Belgium ready to accept Afghans who worked with troops
Belgium’s defence minister said Thursday the country could take in around 30 Afghans who had worked with its military during the NATO mission, as the alliance wraps up a two-decade deployment.
Minister Ludivine Dedonder said decisions would be taken on a “case-by-case” basis and one man considered to be at risk was already being moved to Belgium with his family.
“His arrival will of necessity be rapid since there is a danger to this person. It will happen around the same time as our troops, with his partner and his child,” Dedonder told broadcaster RTBF.
NATO allies have been under pressure to relocate thousands of local staff who served with them often as translators, fixers or guards, ahead of a September 11 deadline set by US President Joe Biden for troops to leave the country.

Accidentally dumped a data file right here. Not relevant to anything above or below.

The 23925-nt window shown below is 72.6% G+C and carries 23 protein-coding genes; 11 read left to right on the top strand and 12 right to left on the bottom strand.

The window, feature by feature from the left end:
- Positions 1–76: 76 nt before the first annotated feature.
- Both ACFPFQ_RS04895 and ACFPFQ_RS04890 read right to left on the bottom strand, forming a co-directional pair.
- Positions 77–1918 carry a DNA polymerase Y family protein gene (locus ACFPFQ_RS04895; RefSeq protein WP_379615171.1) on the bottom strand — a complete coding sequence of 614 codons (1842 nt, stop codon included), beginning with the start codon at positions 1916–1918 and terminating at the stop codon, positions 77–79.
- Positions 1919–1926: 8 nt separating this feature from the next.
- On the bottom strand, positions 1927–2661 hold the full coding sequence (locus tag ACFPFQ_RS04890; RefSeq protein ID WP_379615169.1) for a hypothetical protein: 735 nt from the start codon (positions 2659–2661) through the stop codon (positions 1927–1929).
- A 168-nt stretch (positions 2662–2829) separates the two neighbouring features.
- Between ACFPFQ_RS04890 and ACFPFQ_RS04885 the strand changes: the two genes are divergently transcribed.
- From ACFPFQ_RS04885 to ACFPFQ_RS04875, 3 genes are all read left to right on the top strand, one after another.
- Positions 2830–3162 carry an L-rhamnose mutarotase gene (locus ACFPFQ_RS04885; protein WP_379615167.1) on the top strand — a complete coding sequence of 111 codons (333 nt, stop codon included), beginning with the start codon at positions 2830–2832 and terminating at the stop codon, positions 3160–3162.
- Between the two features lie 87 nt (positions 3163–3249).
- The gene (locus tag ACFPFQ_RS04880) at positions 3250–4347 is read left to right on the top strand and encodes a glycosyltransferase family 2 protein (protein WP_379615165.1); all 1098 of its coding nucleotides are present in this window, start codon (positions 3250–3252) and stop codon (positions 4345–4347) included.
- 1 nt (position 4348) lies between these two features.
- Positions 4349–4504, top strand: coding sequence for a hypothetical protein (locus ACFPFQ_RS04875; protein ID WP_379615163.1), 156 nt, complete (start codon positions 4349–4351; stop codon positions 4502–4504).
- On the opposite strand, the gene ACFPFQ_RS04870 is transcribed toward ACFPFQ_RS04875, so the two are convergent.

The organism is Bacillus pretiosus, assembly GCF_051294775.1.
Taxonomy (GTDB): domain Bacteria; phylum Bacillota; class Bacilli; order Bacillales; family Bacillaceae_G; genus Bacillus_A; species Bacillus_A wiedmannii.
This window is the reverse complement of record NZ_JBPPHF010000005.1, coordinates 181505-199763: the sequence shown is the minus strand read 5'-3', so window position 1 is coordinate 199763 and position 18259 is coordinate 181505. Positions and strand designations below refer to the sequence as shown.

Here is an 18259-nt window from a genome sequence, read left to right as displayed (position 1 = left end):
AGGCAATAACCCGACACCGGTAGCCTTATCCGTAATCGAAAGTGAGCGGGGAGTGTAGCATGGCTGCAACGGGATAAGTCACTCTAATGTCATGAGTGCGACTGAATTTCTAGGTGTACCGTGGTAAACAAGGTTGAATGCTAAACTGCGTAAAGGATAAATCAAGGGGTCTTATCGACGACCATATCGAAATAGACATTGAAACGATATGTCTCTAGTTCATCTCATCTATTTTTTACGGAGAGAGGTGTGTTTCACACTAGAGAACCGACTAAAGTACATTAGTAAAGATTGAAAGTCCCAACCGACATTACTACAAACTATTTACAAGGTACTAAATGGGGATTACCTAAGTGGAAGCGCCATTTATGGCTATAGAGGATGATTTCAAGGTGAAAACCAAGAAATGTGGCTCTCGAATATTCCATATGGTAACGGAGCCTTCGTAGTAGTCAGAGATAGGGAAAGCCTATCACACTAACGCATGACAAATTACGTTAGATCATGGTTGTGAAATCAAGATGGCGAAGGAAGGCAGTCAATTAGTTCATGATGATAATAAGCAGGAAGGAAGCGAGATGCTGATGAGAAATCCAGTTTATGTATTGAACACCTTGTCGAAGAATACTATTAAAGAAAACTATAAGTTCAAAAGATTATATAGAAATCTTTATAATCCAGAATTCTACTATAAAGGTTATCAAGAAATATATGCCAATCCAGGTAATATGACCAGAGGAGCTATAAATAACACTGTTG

Over the past two decades, dozens of Afghan translators have been killed and tortured in targeted assaults by the Taliban.
Dedonder told lawmakers that Belgium wanted to “take responsibility” for those who worked with its troops.
She put the number at around 30 people, but said that some had also worked with other Western nations and might decide to ask for visas to different countries.
The Taliban on Monday said that Afghans who worked with foreign forces in the past have nothing to fear once international troops leave, as long as they “show remorse”.